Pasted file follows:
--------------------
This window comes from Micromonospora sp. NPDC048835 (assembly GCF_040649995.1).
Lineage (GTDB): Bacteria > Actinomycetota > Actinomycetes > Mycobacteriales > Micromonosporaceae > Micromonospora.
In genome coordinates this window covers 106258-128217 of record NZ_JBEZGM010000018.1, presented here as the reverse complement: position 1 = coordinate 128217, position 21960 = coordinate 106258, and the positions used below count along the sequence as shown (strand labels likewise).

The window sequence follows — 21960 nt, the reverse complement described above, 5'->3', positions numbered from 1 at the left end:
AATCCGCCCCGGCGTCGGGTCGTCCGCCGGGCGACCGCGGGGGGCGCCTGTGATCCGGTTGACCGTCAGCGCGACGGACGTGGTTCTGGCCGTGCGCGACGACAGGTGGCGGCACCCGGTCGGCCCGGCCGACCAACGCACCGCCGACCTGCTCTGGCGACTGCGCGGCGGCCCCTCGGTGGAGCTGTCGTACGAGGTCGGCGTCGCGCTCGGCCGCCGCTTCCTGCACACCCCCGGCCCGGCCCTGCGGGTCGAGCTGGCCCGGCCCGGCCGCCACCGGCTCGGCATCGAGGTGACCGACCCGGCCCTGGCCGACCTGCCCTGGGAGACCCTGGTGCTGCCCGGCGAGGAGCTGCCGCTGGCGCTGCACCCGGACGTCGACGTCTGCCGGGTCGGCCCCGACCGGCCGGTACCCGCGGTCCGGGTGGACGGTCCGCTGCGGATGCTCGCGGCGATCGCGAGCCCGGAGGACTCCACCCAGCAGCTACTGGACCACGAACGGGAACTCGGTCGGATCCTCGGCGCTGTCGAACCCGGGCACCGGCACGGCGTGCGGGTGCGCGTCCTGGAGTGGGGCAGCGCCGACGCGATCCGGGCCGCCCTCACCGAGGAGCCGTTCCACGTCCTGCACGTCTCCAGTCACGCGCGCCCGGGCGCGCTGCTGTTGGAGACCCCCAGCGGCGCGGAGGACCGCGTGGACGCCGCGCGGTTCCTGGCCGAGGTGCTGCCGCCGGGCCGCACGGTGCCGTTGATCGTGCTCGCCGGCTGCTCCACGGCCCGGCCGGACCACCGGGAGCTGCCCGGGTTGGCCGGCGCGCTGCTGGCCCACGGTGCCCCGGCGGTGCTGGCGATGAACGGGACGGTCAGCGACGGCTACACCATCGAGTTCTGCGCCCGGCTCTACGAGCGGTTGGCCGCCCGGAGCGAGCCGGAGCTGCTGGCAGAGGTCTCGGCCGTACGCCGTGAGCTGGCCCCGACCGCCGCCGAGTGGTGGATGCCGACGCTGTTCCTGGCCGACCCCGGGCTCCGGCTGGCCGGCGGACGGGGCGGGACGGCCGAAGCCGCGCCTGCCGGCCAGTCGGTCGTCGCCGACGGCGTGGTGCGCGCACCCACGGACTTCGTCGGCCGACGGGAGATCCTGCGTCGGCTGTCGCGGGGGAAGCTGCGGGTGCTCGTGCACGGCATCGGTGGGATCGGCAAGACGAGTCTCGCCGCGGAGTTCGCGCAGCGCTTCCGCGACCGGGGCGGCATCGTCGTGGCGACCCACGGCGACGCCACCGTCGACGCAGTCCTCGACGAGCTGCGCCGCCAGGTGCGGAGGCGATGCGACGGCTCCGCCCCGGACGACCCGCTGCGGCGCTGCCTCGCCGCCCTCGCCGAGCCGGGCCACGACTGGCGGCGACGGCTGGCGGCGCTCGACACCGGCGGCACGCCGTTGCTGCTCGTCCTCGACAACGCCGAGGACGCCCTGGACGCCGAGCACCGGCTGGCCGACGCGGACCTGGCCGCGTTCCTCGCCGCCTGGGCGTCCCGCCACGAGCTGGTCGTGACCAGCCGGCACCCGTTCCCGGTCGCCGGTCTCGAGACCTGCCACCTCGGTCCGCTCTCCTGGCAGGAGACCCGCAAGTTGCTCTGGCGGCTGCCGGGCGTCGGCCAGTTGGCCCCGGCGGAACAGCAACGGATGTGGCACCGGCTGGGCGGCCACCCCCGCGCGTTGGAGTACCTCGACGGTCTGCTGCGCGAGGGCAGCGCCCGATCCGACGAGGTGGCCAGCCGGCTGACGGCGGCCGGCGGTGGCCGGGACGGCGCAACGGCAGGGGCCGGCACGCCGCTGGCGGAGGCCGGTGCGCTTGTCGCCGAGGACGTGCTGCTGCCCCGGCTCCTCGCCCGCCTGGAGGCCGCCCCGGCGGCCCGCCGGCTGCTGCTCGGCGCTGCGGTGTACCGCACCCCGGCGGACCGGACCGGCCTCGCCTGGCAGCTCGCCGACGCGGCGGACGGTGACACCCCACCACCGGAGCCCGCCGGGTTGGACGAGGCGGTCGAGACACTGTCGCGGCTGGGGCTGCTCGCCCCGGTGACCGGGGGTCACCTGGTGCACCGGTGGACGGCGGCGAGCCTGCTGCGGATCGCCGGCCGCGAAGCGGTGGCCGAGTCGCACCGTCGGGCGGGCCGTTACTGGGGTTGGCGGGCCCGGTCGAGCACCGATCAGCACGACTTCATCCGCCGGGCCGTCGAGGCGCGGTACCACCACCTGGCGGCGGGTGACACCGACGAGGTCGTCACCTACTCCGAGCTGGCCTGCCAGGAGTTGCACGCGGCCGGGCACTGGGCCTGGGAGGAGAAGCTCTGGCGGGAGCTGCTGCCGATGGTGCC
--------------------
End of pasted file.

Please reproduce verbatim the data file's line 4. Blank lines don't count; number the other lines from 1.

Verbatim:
The window sequence follows — 21960 nt, the reverse complement described above, 5'->3', positions numbered from 1 at the left end: